Special Timelines
In addition to special procedures when pursuing a personal injury claim against a government entity, there are unique timelines to be aware of, as well. For example, a Notice of Claim—which serves the purpose of indicating your intent to bring a law suit against the government—must be filed within 180 days from date of injury. Furthermore, time restraints on the Statute of Limitations become narrower. Here, Arizona statutes restrict claims against a government entity to one-year from date of injury to bring a law suit, compared to the usual two-year period granted when the claim is against a private entity. Therefore, Arizona uses timelines as a restraint to bring a claim against a government entity. If any timeline is blown, the claim may be barred.

Getting More Information and Help18062567_BG1

Bringing a personal injury claim against a government entity can be confusing. With Arizona statutes creating different procedures and timelines, you can easily fall in the trap of getting your claim against a government entity barred. Thus, when dealing with a personal injury claim against a government entity, use an experienced attorney who specializes in both personal injury and governmental claims to avoid unnecessary costs, force your claim into prolonged litigation, or result in your claim being barred. For more information on claims against a government entity, see our section on Accidents Caused by Government Agencies or Public Entities.

The Law Offices of Michael Cordova can help you, or a loved one, navigate a claim brought against a government entity. The experienced personal injury attorneys at the Law Offices of Michael Cordova handles a variety of injury and accident cases, while providing a service to the client that is professional, personal, and unparalleled in the legal industry. To learn more about the cases we handle, visit our main site here. If you, or a loved one, think you may have a claim against a government entity contact us for a free case evaluation.

By: Jonathan Cianfaglione, Law Clerk

Extreme Adventure Races: Liability, Waivers, and Law

January 26, 2015

An extreme adventure race participant wads through the mud. Credit: dailyrecord.co.uk

An extreme adventure race participant wades through the mud. Credit: dailyrecord.co.uk

In recent years, extreme adventure races have been all the trend. What previously could only be found in select areas, extreme adventure races are popping up in all major cities and even overseas. Extreme adventure races—namely in the form of the Tough Mudder or the Spartan Race—combines a lengthy course and circus-like obstacles to test endurance and mental fortitude. But, before playing in the mud like a kid, they’ll need you to do one thing: sign a waiver.

With the inclination toward pushing the limits, these extreme adventure races pose a serious threat of injury and possibly death. Indeed, just recently, a participant died while attempting to complete an extreme adventure race. However, race hosts like Tough Mudder tout their so-called death waiver. To participate in a Tough Mudder, willing participants are forced to sign a death waiver (PDF), which includes, but is not limited to: death, injury, negligence, indemnity, and arbitration. In addition, Tough Mudder has gone so far as to force spectators to sign a spectator waiver (PDF), which includes: assumption of risk, burned by fire, and inadequate first aid to name a few.

Many legal questions arise in these waivers, which attempt to limit liability. In a law suit against Tough Mudder, their death waiver is currently being tested in court by the mother of the participant who died. With the outcome to remain uncertain, the court may address whether gross negligence was present on the part of the race host, and if it is enough to defeat a waiver built like a straitjacket. Normally, simple negligence can be defeated in waivers similar to that of the Tough Mudder’s death waiver; however, generally, gross negligence becomes a state-by-state question, requiring in-depth review of substantive state law and cases.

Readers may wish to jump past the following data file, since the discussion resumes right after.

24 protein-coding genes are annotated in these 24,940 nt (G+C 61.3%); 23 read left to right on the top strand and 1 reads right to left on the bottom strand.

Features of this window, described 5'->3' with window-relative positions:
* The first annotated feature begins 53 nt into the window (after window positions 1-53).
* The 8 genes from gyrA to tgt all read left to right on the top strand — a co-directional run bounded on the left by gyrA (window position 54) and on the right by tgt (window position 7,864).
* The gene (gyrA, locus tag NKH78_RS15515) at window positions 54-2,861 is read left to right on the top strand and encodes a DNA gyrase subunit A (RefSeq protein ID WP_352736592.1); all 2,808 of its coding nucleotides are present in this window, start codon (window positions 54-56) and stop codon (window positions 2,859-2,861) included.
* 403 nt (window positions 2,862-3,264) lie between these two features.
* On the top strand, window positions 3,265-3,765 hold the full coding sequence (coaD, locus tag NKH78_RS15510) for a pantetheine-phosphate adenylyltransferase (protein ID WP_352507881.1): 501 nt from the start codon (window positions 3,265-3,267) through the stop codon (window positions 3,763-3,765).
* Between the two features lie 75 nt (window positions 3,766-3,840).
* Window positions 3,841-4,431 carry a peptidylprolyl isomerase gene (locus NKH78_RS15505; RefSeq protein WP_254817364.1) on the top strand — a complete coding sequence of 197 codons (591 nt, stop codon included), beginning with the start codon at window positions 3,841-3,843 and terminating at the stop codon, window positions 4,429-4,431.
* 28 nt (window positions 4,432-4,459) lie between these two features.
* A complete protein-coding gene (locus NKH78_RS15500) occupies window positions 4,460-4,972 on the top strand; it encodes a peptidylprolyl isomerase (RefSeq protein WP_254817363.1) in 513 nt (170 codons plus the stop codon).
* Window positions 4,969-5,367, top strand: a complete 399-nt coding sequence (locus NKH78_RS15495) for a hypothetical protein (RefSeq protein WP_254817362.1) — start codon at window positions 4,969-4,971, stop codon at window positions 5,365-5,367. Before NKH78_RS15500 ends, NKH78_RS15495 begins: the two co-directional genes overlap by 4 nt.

As for forcing spectators to sign a waiver, this is a new approach. Generally, spectator waivers exist on ticket-stubs or on a sign at a stadium. These sort of spectator waivers have the intent of informing the person of the assumed risk—like a flying baseball—and absolving the host of liability. But, to actively have spectators sign a waiver, like that of the Tough Mudder, which is just as long as the participant waiver, automatically becomes suspicious. Extreme adventure race hosts who attempt to have spectators sign a waiver may be trying to not only warn of the assumed risk, but may also be trying to circumvent their duty to maintain a safe event environment. This is even more advanced than the law suit testing the death waiver; however, given that there are no pending law suits on the issue, it is unlikely to have an answer in the near future.

In summary, many of the extreme adventure races are enticing and have drawn flocks of people of varying degrees of athleticism. In a race poised to test your endurance and mental fortitude, expect an extreme challenge, which may be accompanied by injury and possibly death. In the case of injury or wrongful death, your legal choices may be restrained due to the waiver. Extreme adventure race hosts have employed the use of waivers to both participants and spectators alike, absolving themselves of liability. Additionally, the complexity of these waivers may further restrict an injured victim’s legal choices, like forcing them into arbitration and contracting away their right to recovery.

Getting Help:
To best assess a personal injury or wrongful death case that arises out of an extreme adventure race, contact a personal injury attorney to review your legal options. Additionally, given the demands of an extreme adventure race, a list of common personal injuries will help determine whether or not the attorney of choice is competent in the area.